MOVIES

The Need for Speed

The franchise's sixth film satisfies fans with cars and action, 
as long as you're not too critical

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When you get to the sixth film in a series, there aren't too many questions about what that film has to offer.

In the case of "Fast & Furious 6," people aren't headed to the theater for the great writing and acting. The "Fast" franchise is all about custom cars, action sequences and revisiting the now-familiar characters.

And Part 6 delivers on all counts. There are dozens of cars, constant action, an over-the-top villain and pretty much every character who hasn't been killed in a previous movie.

In fact, much of the plot is centered around a popular character who's back from the dead.

We learn early on that Letty Ortiz (Michelle Rodriguez), the original love of antihero Dominic Toretto (Vin Diesel) who was killed (or so we thought), is actually alive and running with a crew of international criminals pulling outrageous international heists, using custom cars and massive firepower.

This new crew has become the bane of existence for Luke Hobbs (Dwayne "The Rock" Johnson), the supercop introduced in "Fast Five" to be the foil for the popular gang of street racers turned international thieves.

Now Luke wants to team up with Toretto, ex-cop Brian O'Conner (Paul Walker) and the rest of the gang to catch megacriminal Owen Shaw (Luke Evans). Shaw and his crew are so much like our heroes that they're essentially their evil doppelgangers.

Luke promises pardons, but the real carrot to lure the gang back, since they're living in the luxury of their own successful heist from "Fast Five," is the chance to get Letty back.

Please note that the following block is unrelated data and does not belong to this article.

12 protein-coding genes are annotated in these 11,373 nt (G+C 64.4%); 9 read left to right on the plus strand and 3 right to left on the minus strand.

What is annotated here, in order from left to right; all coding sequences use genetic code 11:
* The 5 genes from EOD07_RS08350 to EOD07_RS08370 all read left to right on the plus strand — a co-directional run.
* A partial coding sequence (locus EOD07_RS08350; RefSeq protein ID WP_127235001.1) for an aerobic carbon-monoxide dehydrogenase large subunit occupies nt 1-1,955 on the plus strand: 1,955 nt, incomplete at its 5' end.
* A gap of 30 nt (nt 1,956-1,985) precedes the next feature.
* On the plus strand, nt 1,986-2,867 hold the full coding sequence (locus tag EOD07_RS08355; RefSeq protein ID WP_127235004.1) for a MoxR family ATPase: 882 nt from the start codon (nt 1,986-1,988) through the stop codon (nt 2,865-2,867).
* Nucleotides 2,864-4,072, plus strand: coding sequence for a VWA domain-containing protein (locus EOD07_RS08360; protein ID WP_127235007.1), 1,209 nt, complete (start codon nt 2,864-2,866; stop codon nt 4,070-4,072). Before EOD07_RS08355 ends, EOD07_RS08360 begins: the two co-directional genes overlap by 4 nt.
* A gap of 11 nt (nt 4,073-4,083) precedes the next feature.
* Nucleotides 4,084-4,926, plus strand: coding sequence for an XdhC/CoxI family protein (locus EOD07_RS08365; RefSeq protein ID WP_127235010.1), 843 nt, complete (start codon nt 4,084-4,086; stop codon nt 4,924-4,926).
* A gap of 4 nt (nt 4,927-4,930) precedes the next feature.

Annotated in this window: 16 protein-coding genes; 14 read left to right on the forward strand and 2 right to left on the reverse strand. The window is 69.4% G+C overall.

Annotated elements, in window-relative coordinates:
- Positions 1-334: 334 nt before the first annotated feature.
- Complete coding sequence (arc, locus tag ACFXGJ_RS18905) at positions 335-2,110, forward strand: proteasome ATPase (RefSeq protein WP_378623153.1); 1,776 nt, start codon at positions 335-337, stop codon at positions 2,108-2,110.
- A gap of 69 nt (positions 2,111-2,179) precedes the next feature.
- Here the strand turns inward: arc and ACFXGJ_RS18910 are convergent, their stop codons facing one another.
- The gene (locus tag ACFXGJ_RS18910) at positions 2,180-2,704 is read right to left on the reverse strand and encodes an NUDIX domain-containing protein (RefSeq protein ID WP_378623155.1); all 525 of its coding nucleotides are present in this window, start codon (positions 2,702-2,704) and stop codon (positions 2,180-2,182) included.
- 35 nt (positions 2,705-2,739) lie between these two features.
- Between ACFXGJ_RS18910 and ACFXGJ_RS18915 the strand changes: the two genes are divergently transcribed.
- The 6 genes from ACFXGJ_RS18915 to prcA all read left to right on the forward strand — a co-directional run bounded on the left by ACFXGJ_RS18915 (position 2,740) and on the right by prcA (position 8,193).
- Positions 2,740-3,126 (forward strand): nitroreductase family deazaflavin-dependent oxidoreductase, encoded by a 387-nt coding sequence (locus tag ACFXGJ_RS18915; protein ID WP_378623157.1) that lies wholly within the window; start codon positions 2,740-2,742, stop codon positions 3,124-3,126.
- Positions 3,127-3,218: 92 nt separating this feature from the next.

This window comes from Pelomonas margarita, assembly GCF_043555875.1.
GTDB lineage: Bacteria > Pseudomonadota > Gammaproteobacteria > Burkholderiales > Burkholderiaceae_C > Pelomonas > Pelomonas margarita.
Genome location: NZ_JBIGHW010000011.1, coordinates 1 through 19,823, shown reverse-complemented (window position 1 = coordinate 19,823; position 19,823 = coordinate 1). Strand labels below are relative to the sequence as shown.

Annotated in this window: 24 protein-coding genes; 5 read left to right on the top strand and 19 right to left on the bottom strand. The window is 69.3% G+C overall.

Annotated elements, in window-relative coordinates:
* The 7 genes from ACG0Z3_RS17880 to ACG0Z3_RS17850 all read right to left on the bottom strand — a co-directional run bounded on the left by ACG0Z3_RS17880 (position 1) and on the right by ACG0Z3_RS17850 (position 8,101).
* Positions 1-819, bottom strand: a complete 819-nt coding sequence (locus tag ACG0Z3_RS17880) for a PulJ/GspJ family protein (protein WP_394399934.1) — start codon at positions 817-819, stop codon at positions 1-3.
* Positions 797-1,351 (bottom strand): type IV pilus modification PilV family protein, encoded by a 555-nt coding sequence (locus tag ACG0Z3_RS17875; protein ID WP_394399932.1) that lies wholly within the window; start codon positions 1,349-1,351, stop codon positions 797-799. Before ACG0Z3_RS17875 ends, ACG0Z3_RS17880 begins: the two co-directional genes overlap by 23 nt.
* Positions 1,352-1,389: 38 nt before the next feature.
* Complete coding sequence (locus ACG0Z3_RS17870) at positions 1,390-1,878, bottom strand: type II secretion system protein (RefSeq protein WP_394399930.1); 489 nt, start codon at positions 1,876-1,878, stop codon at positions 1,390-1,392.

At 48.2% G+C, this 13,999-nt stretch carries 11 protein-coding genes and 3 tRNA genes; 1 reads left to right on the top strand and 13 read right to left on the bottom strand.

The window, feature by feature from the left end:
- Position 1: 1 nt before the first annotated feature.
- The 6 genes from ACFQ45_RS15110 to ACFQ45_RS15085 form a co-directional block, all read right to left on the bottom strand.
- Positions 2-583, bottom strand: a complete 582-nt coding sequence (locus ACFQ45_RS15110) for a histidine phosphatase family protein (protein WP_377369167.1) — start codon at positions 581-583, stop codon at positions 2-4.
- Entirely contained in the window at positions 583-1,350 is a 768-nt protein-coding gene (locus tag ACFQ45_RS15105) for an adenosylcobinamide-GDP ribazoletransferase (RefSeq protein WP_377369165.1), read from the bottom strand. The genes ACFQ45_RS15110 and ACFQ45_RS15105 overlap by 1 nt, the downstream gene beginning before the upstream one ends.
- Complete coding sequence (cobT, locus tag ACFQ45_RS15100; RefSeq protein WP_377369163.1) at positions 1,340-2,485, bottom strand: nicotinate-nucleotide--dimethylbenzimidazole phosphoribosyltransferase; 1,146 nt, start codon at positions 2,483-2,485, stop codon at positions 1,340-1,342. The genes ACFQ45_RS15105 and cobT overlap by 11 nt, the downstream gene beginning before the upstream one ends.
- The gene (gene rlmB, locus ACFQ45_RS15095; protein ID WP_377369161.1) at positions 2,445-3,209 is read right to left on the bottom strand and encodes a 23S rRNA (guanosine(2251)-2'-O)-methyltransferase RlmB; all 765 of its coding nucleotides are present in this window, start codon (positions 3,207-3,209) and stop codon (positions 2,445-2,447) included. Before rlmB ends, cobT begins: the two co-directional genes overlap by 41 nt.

From this convoluted starting point, our rainbow coalition of miscreants race through the streets of England and Spain, matching wits with Shaw and his crew. All of this naturally lends itself to bigger, more elaborate and, of course, even more unbelievable stunts than the previous 
five outings.

It's the outrageousness of such things as armor-plated racecars, the team taking on a tank, and an extended battle around and aboard a cargo plane as it takes off that make the movie work. Several of the stunts are so ludicrous, they're downright laughable. But franchise fans will love it, and folks new to the films can have a good time, too, provided they aren't too critical.

Like many of today's action films, the movie's logic shouldn't be examined too closely if you want to enjoy it. If you start thinking about how long that runway would have to be for the cargo plane to take more than five minutes to take off, it spoils the fun.

The film does resolve many loose ends from the previous movies, putting the team in a situation where they could walk away from their high-octane lifestyle.

But one of the worst-kept secrets in Hollywood is that filming is already underway on "Fast & Furious 7," with Jason Statham starring as Shaw's brother, hellbent on revenge.

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